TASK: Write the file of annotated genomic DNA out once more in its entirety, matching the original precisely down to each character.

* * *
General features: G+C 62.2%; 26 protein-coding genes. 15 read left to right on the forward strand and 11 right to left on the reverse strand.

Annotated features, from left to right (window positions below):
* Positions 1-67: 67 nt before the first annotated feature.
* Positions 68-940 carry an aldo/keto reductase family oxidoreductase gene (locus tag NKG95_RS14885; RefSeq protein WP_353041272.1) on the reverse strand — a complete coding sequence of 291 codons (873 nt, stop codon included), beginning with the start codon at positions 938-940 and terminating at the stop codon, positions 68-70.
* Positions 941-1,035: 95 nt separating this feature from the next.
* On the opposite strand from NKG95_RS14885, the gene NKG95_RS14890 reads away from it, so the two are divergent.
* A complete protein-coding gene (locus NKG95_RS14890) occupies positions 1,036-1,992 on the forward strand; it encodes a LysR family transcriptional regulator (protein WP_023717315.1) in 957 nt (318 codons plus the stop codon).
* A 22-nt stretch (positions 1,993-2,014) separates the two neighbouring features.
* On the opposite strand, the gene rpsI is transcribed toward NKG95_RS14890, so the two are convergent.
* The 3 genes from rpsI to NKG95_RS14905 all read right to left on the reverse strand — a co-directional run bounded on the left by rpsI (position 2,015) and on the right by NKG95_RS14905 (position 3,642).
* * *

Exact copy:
General features: G+C 62.2%; 26 protein-coding genes. 15 read left to right on the forward strand and 11 right to left on the reverse strand.

Annotated features, from left to right (window positions below):
* Positions 1-67: 67 nt before the first annotated feature.
* Positions 68-940 carry an aldo/keto reductase family oxidoreductase gene (locus tag NKG95_RS14885; RefSeq protein WP_353041272.1) on the reverse strand — a complete coding sequence of 291 codons (873 nt, stop codon included), beginning with the start codon at positions 938-940 and terminating at the stop codon, positions 68-70.
* Positions 941-1,035: 95 nt separating this feature from the next.
* On the opposite strand from NKG95_RS14885, the gene NKG95_RS14890 reads away from it, so the two are divergent.
* A complete protein-coding gene (locus NKG95_RS14890) occupies positions 1,036-1,992 on the forward strand; it encodes a LysR family transcriptional regulator (protein WP_023717315.1) in 957 nt (318 codons plus the stop codon).
* A 22-nt stretch (positions 1,993-2,014) separates the two neighbouring features.
* On the opposite strand, the gene rpsI is transcribed toward NKG95_RS14890, so the two are convergent.
* The 3 genes from rpsI to NKG95_RS14905 all read right to left on the reverse strand — a co-directional run bounded on the left by rpsI (position 2,015) and on the right by NKG95_RS14905 (position 3,642).